Sum is a core Unix utility available on all Unix and Linux distributions. There is a GNU utility written by Kayvan Aghaiepour and David MacKenzie and distributed with the UNIX- and Linux-based operating systems. This utility outputs the checksum of each argument file, as well as the number of blocks they take on disk.
According to the manual page,
sum uses two different algorithms for calculating the checksum and blocks, the SYSV checksum algorithm and the BSD checksum (default) algorithm. Switching between the two algorithms is done via command line options.
The algorithms implemented in this program are less sensitive than more modern checksum methods; the SYSV algorithm does not even depend on the order of the data. The GNU manual page states: "sum is provided for compatibility; the cksum program is preferable in new applications".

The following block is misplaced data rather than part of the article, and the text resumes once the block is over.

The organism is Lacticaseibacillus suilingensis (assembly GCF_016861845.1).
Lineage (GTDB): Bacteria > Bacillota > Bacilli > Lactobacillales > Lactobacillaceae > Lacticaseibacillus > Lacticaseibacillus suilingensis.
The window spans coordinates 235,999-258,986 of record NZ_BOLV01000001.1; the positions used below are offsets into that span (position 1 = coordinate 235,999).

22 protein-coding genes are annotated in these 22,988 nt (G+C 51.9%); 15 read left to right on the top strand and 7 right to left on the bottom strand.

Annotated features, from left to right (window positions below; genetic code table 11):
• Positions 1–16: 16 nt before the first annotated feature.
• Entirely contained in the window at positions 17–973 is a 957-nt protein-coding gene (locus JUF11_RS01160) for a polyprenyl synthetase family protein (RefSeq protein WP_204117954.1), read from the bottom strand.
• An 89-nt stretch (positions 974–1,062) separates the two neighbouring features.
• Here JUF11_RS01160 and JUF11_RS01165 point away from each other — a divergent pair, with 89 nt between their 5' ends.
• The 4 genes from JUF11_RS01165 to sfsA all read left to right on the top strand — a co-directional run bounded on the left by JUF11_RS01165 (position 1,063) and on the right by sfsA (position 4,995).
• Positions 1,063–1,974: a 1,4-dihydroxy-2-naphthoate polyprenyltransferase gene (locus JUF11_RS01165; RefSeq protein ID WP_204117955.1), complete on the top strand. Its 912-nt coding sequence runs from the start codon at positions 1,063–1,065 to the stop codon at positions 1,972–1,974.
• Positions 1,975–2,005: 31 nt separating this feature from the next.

sum utility is invoked from the command line according to the following syntax:
sum [OPTION]... [FILE]...
with the possible option parameters being:
- use BSD checksum algorithm, use 1K blocks (defeats -s)
- use SYSV checksum algorithm, use 512 bytes blocks
- display the help screen and exit
- output version information and exit
When no file parameter is given, or when FILE is
-, the standard input is used as input file.
- Sum manual page available with most *NIX distributions; invoked via